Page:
Rodriguez vividly remembers the events of that terrible day, starting with receiving the news and observing Mrs. Bush's calm but focused demeanor in the face of tragedy.
Before the attacks, the day was starting out on a positive note, she recalls. The first lady was excited about going to Capitol Hill to brief Sen. Ted Kennedy's committee on education.
"It started as such a beautiful innocent day, with anticipation and excitement and it ended on such a somber tone of sorrow and grief," Rodriguez said.
Even now, Rodriguez gets emotional when she sees images of the devastation of that day 20 years ago.
"I don't remember crying. I know I didn't cry on 9/11 but when I see the documentaries and images that's what brings it all back."
Mrs. Bush and her staff received the news as they were heading in a motorcade to the Capitol. While they were en route, a second plane hit the World Trade Center. When they got there, Sen. Kennedy escorted the first lady into his offices.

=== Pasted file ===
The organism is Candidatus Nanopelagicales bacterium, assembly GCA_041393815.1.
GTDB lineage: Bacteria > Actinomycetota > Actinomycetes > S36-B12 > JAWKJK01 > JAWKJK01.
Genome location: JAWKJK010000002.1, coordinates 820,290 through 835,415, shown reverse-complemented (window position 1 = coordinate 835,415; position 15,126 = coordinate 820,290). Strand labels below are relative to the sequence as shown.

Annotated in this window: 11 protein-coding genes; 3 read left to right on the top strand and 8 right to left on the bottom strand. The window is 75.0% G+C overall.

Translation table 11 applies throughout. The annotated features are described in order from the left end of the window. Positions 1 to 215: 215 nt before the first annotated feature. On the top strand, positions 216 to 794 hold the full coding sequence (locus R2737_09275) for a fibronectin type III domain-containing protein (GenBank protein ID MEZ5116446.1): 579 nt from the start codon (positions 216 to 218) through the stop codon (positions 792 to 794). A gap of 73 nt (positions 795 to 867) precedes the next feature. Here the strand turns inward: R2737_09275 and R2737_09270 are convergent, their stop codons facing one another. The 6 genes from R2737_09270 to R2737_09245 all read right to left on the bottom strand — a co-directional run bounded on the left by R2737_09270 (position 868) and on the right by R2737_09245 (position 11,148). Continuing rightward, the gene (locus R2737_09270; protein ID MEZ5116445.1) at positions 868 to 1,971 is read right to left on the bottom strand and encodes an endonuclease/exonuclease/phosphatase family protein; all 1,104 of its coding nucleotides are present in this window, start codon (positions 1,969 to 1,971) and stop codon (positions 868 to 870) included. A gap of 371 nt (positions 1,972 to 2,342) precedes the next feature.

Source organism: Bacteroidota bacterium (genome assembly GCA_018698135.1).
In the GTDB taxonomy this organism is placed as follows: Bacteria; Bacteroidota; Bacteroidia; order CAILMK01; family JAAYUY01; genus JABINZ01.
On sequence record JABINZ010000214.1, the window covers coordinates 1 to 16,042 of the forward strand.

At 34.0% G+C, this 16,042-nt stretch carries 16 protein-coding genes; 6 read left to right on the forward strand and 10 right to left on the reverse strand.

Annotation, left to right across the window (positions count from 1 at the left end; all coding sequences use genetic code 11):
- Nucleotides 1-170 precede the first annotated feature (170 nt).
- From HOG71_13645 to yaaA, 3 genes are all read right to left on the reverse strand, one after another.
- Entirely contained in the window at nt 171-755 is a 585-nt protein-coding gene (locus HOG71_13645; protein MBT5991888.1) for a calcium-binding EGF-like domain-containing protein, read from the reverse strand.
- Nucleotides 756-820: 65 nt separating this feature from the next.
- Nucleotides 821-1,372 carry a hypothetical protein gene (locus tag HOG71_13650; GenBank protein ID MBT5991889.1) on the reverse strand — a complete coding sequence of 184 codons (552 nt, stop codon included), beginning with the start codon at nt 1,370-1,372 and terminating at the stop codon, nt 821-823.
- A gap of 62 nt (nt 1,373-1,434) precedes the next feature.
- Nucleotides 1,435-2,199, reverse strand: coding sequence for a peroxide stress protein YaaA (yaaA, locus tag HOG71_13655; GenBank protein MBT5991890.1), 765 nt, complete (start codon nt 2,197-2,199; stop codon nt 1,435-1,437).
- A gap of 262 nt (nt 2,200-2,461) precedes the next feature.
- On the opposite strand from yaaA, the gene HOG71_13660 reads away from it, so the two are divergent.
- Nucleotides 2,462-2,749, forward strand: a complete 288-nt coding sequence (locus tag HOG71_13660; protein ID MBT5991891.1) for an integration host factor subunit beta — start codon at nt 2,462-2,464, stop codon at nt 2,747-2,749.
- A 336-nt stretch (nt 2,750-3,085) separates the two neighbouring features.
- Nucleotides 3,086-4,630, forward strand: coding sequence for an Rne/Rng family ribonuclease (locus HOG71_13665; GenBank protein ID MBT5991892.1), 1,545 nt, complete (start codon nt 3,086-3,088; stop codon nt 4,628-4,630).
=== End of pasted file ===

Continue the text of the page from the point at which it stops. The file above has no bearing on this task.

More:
"Mrs. Bush was absolutely calm but focused," Rodriguez recalled.
After another plane hit the Pentagon, they were told they could not return to the White House. Instead they were brought to a secure location, the headquarters for the Secret Service.
"I just remember the staffers crying. We were in shock, tremendous shock. Nobody could believe what was happening."
One of Noelia's most powerful memories in the days following the tragedy was a visit to Shanksville, Penn., where one of the four planes hijacked that day crashed into the ground after passengers banded together.
"I just felt so honored to be a part of that and I had this human connection with people who I never would have met otherwise."